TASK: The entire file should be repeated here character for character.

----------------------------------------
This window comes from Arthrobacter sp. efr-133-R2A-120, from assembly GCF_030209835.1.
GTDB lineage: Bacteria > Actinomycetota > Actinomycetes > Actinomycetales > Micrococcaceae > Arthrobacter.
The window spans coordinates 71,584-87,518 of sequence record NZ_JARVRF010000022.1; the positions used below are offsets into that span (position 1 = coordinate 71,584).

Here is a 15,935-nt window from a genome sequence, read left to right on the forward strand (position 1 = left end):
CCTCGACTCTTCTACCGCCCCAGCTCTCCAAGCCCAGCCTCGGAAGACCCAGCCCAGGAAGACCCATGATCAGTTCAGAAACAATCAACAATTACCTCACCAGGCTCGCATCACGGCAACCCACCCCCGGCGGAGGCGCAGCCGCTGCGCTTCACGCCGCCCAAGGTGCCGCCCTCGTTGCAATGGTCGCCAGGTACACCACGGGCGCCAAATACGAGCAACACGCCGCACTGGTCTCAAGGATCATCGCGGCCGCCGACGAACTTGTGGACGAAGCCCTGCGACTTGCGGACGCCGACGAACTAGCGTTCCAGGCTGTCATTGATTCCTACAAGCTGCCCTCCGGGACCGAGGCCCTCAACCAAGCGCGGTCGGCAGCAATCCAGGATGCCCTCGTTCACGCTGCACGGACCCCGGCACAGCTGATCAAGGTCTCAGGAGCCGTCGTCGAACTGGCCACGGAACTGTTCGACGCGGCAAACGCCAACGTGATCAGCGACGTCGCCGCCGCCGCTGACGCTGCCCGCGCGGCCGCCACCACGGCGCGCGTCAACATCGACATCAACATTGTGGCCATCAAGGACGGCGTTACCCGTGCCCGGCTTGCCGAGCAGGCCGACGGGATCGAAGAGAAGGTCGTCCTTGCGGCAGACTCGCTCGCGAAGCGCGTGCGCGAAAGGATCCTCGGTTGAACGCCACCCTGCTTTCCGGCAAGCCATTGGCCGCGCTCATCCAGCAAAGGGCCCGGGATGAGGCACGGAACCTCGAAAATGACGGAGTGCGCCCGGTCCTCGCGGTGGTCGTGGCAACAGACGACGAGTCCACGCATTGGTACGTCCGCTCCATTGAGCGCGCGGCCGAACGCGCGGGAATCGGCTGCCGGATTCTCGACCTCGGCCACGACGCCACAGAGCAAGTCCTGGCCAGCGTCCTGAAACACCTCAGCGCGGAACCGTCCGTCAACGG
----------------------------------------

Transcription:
This window comes from Arthrobacter sp. efr-133-R2A-120, from assembly GCF_030209835.1.
GTDB lineage: Bacteria > Actinomycetota > Actinomycetes > Actinomycetales > Micrococcaceae > Arthrobacter.
The window spans coordinates 71,584-87,518 of sequence record NZ_JARVRF010000022.1; the positions used below are offsets into that span (position 1 = coordinate 71,584).

Here is a 15,935-nt window from a genome sequence, read left to right on the forward strand (position 1 = left end):
CCTCGACTCTTCTACCGCCCCAGCTCTCCAAGCCCAGCCTCGGAAGACCCAGCCCAGGAAGACCCATGATCAGTTCAGAAACAATCAACAATTACCTCACCAGGCTCGCATCACGGCAACCCACCCCCGGCGGAGGCGCAGCCGCTGCGCTTCACGCCGCCCAAGGTGCCGCCCTCGTTGCAATGGTCGCCAGGTACACCACGGGCGCCAAATACGAGCAACACGCCGCACTGGTCTCAAGGATCATCGCGGCCGCCGACGAACTTGTGGACGAAGCCCTGCGACTTGCGGACGCCGACGAACTAGCGTTCCAGGCTGTCATTGATTCCTACAAGCTGCCCTCCGGGACCGAGGCCCTCAACCAAGCGCGGTCGGCAGCAATCCAGGATGCCCTCGTTCACGCTGCACGGACCCCGGCACAGCTGATCAAGGTCTCAGGAGCCGTCGTCGAACTGGCCACGGAACTGTTCGACGCGGCAAACGCCAACGTGATCAGCGACGTCGCCGCCGCCGCTGACGCTGCCCGCGCGGCCGCCACCACGGCGCGCGTCAACATCGACATCAACATTGTGGCCATCAAGGACGGCGTTACCCGTGCCCGGCTTGCCGAGCAGGCCGACGGGATCGAAGAGAAGGTCGTCCTTGCGGCAGACTCGCTCGCGAAGCGCGTGCGCGAAAGGATCCTCGGTTGAACGCCACCCTGCTTTCCGGCAAGCCATTGGCCGCGCTCATCCAGCAAAGGGCCCGGGATGAGGCACGGAACCTCGAAAATGACGGAGTGCGCCCGGTCCTCGCGGTGGTCGTGGCAACAGACGACGAGTCCACGCATTGGTACGTCCGCTCCATTGAGCGCGCGGCCGAACGCGCGGGAATCGGCTGCCGGATTCTCGACCTCGGCCACGACGCCACAGAGCAAGTCCTGGCCAGCGTCCTGAAACACCTCAGCGCGGAACCGTCCGTCAACGG